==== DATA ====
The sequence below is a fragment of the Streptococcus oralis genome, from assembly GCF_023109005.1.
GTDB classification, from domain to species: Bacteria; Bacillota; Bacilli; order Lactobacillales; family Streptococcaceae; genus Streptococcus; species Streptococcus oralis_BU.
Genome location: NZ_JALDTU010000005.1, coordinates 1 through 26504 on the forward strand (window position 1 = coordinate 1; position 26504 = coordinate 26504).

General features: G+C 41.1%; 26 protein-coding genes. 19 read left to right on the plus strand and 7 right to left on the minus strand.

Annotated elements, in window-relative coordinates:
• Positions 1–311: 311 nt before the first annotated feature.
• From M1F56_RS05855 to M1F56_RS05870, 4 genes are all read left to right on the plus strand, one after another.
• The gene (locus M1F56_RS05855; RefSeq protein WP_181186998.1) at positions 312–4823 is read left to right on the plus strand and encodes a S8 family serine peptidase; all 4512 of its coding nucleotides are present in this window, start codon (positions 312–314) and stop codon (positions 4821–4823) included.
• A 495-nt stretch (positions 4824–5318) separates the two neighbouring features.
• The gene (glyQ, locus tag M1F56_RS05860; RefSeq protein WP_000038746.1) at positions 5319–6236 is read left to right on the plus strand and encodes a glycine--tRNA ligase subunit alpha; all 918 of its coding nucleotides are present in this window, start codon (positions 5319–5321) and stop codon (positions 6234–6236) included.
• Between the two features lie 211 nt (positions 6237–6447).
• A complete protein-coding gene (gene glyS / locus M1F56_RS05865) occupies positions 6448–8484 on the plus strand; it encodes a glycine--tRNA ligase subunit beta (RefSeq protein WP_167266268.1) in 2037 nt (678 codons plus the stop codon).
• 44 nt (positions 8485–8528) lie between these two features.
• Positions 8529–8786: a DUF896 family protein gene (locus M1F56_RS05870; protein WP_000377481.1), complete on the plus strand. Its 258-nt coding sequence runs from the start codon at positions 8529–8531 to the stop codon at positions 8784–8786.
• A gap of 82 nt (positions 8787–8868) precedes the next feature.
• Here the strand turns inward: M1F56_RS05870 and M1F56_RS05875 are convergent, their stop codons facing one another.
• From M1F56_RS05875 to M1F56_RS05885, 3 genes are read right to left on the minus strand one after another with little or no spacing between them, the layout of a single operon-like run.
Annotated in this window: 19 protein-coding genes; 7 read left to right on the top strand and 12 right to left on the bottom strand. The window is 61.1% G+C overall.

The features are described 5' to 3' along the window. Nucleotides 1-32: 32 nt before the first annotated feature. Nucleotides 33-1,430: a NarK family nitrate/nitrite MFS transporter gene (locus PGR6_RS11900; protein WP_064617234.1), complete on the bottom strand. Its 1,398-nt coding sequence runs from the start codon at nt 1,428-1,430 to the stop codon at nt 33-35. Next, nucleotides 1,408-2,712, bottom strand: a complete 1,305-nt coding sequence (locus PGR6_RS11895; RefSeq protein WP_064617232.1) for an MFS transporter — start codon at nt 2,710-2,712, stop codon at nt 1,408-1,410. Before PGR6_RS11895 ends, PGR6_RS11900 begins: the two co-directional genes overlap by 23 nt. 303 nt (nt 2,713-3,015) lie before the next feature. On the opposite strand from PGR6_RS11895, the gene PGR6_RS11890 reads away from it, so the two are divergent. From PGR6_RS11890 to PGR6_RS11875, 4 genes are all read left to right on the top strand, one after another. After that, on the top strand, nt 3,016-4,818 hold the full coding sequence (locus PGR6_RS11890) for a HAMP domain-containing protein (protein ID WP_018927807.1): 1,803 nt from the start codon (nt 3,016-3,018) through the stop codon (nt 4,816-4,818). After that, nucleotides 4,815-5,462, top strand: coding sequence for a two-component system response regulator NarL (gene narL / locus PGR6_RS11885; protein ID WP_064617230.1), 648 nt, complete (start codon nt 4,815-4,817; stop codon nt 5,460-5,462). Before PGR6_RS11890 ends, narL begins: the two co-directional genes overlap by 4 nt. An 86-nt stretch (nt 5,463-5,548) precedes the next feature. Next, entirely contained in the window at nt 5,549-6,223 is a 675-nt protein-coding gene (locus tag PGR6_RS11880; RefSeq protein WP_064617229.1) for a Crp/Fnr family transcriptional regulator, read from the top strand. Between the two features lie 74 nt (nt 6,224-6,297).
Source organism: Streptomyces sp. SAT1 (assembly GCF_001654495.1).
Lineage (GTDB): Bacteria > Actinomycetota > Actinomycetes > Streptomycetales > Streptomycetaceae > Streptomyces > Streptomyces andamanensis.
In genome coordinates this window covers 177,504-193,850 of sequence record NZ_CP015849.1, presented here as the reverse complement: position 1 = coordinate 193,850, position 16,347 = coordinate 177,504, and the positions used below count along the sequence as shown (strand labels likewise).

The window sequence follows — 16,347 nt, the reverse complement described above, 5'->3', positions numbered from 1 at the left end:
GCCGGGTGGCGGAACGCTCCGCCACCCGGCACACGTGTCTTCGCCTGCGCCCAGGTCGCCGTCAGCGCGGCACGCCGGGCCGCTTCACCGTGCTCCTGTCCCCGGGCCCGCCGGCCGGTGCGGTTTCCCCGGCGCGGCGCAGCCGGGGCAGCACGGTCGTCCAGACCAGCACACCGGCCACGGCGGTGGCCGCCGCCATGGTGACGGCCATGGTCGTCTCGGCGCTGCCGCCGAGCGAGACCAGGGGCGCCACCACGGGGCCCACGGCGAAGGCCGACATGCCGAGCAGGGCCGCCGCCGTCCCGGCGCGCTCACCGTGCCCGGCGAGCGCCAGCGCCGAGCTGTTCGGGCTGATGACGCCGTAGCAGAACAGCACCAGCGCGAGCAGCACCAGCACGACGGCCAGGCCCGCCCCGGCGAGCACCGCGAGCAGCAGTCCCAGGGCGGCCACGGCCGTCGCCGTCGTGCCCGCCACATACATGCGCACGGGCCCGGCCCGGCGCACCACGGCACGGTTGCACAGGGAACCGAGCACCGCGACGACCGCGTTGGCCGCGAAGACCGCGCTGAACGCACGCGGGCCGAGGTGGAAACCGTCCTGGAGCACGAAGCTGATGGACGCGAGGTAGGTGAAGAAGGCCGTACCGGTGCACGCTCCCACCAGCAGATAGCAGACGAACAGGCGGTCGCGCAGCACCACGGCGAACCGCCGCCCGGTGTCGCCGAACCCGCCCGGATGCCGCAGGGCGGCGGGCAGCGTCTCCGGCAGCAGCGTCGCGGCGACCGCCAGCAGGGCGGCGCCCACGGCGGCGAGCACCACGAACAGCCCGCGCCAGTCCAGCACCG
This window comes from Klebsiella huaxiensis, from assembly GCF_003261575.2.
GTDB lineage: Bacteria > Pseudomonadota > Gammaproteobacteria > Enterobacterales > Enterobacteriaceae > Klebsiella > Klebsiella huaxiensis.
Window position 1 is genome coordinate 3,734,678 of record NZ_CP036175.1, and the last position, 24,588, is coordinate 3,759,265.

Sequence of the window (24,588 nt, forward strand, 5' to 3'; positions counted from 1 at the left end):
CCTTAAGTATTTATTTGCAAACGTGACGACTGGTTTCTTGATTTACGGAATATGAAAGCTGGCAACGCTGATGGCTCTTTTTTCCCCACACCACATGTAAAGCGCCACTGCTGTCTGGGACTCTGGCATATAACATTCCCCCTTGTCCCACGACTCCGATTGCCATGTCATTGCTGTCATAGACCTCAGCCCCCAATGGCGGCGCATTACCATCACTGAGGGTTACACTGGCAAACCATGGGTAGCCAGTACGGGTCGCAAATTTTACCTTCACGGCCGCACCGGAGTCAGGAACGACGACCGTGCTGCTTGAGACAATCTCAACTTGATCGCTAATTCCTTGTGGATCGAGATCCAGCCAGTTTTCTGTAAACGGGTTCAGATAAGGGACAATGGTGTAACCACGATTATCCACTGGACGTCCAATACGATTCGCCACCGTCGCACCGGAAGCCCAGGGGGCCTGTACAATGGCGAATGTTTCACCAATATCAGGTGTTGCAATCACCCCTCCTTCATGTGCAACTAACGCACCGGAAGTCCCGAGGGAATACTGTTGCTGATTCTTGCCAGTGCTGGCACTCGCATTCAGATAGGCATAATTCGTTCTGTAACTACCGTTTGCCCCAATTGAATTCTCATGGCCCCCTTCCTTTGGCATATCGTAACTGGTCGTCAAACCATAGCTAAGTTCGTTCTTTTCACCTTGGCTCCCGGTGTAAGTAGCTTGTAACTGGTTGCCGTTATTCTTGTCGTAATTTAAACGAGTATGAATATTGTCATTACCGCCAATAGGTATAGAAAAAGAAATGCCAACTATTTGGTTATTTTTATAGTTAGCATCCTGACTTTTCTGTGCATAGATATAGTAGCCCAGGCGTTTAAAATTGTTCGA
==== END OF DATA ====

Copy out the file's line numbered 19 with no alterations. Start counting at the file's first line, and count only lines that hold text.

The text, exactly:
The features are described 5' to 3' along the window. Nucleotides 1-32: 32 nt before the first annotated feature. Nucleotides 33-1,430: a NarK family nitrate/nitrite MFS transporter gene (locus PGR6_RS11900; protein WP_064617234.1), complete on the bottom strand. Its 1,398-nt coding sequence runs from the start codon at nt 1,428-1,430 to the stop codon at nt 33-35. Next, nucleotides 1,408-2,712, bottom strand: a complete 1,305-nt coding sequence (locus PGR6_RS11895; RefSeq protein WP_064617232.1) for an MFS transporter — start codon at nt 2,710-2,712, stop codon at nt 1,408-1,410. Before PGR6_RS11895 ends, PGR6_RS11900 begins: the two co-directional genes overlap by 23 nt. 303 nt (nt 2,713-3,015) lie before the next feature. On the opposite strand from PGR6_RS11895, the gene PGR6_RS11890 reads away from it, so the two are divergent. From PGR6_RS11890 to PGR6_RS11875, 4 genes are all read left to right on the top strand, one after another. After that, on the top strand, nt 3,016-4,818 hold the full coding sequence (locus PGR6_RS11890) for a HAMP domain-containing protein (protein ID WP_018927807.1): 1,803 nt from the start codon (nt 3,016-3,018) through the stop codon (nt 4,816-4,818). After that, nucleotides 4,815-5,462, top strand: coding sequence for a two-component system response regulator NarL (gene narL / locus PGR6_RS11885; protein ID WP_064617230.1), 648 nt, complete (start codon nt 4,815-4,817; stop codon nt 5,460-5,462). Before PGR6_RS11890 ends, narL begins: the two co-directional genes overlap by 4 nt. An 86-nt stretch (nt 5,463-5,548) precedes the next feature. Next, entirely contained in the window at nt 5,549-6,223 is a 675-nt protein-coding gene (locus tag PGR6_RS11880; RefSeq protein WP_064617229.1) for a Crp/Fnr family transcriptional regulator, read from the top strand. Between the two features lie 74 nt (nt 6,224-6,297).